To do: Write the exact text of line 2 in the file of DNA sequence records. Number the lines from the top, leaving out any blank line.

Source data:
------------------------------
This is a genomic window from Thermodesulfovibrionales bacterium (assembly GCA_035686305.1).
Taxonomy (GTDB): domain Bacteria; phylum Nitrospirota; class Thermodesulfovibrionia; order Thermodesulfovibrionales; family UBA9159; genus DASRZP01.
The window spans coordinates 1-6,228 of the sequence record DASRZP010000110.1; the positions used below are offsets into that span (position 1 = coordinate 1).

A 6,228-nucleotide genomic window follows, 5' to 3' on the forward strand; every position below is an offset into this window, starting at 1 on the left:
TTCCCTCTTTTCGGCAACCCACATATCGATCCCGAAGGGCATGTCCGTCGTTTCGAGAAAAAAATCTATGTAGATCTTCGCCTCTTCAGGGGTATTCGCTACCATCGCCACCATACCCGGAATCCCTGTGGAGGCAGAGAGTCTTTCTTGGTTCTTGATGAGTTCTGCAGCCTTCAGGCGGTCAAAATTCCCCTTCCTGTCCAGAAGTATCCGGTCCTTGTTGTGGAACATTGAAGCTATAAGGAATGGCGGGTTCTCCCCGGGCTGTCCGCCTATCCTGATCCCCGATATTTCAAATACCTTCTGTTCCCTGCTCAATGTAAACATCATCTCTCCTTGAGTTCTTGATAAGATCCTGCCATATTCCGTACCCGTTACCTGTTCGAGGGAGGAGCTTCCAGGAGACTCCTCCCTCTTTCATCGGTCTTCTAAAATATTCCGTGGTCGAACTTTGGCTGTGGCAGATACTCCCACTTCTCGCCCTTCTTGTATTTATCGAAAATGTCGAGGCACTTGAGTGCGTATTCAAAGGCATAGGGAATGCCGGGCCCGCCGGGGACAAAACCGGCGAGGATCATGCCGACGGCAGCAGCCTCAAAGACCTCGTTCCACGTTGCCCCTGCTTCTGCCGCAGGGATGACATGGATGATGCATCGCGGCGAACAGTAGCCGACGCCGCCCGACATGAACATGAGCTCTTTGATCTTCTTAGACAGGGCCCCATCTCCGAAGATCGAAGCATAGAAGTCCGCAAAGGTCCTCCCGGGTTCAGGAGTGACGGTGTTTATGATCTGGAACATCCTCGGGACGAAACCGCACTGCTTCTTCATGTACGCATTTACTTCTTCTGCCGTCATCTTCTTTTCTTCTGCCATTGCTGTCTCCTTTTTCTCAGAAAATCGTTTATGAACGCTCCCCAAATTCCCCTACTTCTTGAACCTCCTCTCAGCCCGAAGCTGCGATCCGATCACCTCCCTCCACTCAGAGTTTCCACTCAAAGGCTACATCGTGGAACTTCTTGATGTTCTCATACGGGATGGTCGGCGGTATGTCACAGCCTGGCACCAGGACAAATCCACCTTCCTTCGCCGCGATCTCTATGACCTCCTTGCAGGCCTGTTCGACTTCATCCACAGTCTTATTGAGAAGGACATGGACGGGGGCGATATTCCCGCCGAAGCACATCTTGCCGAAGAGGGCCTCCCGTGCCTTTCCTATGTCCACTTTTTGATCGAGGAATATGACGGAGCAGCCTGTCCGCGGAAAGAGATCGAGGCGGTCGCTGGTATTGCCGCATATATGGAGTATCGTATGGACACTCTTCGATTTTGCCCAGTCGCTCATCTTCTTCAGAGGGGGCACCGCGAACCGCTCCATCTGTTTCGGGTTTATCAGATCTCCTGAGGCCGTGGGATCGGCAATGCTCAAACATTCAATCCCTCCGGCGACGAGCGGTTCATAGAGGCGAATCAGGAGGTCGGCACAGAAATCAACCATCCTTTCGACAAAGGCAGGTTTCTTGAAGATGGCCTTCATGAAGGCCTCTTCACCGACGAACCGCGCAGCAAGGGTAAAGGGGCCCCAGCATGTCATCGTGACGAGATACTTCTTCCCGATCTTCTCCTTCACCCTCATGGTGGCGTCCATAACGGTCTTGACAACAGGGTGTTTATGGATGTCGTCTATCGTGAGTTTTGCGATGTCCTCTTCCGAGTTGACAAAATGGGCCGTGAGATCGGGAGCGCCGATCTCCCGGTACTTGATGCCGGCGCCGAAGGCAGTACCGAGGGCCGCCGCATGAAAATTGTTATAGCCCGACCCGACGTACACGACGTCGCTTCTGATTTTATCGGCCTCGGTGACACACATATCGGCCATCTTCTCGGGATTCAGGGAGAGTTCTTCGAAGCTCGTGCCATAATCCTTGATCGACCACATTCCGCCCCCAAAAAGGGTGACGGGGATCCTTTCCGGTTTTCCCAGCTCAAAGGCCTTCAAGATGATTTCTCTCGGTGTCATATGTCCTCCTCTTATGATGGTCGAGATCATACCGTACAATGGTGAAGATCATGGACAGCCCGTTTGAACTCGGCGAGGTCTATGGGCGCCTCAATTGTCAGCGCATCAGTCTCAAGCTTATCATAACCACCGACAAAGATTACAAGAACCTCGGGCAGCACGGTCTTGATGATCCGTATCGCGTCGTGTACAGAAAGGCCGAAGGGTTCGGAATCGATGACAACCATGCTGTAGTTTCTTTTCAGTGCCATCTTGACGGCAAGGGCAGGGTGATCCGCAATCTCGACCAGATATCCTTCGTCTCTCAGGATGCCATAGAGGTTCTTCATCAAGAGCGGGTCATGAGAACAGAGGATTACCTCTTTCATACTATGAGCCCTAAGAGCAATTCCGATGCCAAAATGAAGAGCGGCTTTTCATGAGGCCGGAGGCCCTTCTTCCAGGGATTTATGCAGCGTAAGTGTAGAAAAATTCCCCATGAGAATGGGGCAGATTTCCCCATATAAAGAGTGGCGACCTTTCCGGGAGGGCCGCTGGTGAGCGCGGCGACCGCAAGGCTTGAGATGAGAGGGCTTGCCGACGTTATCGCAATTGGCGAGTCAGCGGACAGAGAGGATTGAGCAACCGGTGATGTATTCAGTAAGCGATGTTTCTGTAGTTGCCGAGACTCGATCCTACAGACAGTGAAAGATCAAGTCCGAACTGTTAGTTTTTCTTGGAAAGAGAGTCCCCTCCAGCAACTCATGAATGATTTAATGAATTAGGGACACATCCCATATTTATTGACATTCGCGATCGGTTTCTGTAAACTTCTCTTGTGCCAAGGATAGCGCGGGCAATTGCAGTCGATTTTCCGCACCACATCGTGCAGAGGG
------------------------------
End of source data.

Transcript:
Taxonomy (GTDB): domain Bacteria; phylum Nitrospirota; class Thermodesulfovibrionia; order Thermodesulfovibrionales; family UBA9159; genus DASRZP01.